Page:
How the High Jump Evolved: History of the Evolution of the High Jump
The First recorded High Jump operation was in Scotland within the 1800s. Early jumpers used either a straight-on approach or a scissors technique.
Around the turn of the twentieth century, techniques began to modernize, the high jump’s operation beginning with the Irish-American Michael Sweeney’s Japanese cut-off.
While taking off just like the scissors. However, extending his back and flattening out over the bar. Hence Sweeney achieved a lot of economic clearance and raised the global record to 1.97 m (6 foot five 1⁄2 in) in 1895.
Another American, George Horine, developed an even more efficient technique, the Western roll. Hence In this style, the bar is again approached on a diagonal. While the inner leg is used for the take-off, and the outer leg is thrust up to lead the body sideways over the bar.
Consequently, Horine increased the world standard to 2.01 m (6ft 7 in) in 1912. Especially relevant is his technique was predominant through the Berlin Olympics of 1936. In which Cornelius Johnson won the event at 2.03 m (6 ft 8 in).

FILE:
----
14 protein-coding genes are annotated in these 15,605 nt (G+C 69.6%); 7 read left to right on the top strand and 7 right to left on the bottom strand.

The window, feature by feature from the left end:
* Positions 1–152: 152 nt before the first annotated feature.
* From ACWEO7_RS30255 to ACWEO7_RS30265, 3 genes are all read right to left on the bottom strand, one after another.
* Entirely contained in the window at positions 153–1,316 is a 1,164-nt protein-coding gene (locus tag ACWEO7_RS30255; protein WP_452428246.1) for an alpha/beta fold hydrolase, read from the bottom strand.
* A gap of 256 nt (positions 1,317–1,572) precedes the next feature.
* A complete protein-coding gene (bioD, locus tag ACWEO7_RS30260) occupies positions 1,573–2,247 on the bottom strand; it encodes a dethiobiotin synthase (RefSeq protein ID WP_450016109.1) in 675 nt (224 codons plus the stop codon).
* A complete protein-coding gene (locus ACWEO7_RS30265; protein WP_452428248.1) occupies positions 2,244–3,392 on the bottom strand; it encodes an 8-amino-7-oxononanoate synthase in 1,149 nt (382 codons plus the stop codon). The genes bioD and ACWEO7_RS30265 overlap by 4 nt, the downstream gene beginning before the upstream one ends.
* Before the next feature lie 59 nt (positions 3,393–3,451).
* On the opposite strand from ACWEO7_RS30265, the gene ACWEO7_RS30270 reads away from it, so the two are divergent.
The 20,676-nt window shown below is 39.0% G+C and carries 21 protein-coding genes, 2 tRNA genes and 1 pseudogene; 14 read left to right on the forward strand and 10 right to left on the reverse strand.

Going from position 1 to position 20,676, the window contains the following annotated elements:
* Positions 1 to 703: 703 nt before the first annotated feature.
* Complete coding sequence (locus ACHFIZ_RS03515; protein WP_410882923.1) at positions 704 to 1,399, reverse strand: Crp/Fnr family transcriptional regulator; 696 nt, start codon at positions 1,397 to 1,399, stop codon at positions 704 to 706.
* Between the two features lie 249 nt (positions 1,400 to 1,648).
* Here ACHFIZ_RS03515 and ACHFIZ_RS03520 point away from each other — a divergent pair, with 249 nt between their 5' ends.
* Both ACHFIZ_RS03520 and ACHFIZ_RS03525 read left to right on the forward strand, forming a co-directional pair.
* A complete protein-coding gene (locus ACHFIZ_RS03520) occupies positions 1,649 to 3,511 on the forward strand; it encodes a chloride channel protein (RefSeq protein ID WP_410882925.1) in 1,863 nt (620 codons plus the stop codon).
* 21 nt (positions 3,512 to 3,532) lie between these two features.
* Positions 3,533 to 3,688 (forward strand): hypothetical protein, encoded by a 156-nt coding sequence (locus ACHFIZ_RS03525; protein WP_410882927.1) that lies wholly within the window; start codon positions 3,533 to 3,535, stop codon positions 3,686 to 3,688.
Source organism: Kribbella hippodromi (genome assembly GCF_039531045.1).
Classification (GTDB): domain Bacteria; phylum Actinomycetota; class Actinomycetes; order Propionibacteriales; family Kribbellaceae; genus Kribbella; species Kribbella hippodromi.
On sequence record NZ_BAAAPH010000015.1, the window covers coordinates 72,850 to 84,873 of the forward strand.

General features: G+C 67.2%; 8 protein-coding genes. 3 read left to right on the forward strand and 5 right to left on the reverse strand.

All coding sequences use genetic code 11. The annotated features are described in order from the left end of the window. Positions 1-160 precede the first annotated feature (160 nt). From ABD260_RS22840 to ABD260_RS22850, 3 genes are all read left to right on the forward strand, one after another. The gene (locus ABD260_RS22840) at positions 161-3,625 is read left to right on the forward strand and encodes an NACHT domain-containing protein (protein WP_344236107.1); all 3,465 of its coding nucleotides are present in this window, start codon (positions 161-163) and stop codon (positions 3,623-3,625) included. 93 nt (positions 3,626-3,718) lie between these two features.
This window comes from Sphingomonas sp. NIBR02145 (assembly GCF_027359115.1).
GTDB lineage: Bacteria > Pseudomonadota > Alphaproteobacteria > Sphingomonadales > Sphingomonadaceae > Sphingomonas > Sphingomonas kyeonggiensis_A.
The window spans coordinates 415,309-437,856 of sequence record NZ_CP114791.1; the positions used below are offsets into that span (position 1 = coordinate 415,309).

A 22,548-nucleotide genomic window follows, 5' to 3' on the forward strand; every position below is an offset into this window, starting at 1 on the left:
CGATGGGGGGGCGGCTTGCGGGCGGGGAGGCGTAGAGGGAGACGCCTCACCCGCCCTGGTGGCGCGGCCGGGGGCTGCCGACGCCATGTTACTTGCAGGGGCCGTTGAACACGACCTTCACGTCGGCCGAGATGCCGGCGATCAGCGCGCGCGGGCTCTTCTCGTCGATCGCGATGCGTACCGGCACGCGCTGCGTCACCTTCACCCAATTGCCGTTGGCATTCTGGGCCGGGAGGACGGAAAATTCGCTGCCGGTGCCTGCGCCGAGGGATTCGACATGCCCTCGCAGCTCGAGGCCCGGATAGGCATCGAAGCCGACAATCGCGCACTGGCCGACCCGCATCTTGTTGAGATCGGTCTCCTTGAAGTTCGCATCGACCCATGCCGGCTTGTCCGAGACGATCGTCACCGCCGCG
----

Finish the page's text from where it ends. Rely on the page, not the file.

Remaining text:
American and Soviet jumpers held the playing field for the next four decades. And they pioneered the evolution of the straddle technique. Finally, straddle jumpers took off as in the Western roll.
But rotated their (belly-down) torso around the bar, obtaining the most economical clearance up to that time. Straddle-jumper Charles Dumas was the first to clear 2.13 m (or 7 feet) in 1956.
And American John Thomas (then just 19 years of age) pushed the world mark to 2.23 m (7ft 4 in) in 1960. After that, Valeriy Brumel took over the event for the next four years.
The elegant Soviet jumper radically sped up his approach run, took the high jump record up to 2.28 meters (7 ft 6 in), and won the Olympic gold medal in 1964 before a motorcycle accident ended his career.
American coaches, including two-time NCAA champion Frank Costello of the University of Maryland. I flocked to Russia to learn from Brumel and his coaches.